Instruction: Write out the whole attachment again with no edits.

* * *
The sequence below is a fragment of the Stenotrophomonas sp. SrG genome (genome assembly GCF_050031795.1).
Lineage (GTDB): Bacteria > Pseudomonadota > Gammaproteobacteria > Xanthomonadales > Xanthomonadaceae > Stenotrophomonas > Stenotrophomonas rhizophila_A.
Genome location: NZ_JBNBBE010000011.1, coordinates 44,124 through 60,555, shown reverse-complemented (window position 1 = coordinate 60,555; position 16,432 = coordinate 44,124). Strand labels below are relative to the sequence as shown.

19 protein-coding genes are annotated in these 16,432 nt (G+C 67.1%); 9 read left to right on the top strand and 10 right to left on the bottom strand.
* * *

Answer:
The sequence below is a fragment of the Stenotrophomonas sp. SrG genome (genome assembly GCF_050031795.1).
Lineage (GTDB): Bacteria > Pseudomonadota > Gammaproteobacteria > Xanthomonadales > Xanthomonadaceae > Stenotrophomonas > Stenotrophomonas rhizophila_A.
Genome location: NZ_JBNBBE010000011.1, coordinates 44,124 through 60,555, shown reverse-complemented (window position 1 = coordinate 60,555; position 16,432 = coordinate 44,124). Strand labels below are relative to the sequence as shown.

19 protein-coding genes are annotated in these 16,432 nt (G+C 67.1%); 9 read left to right on the top strand and 10 right to left on the bottom strand.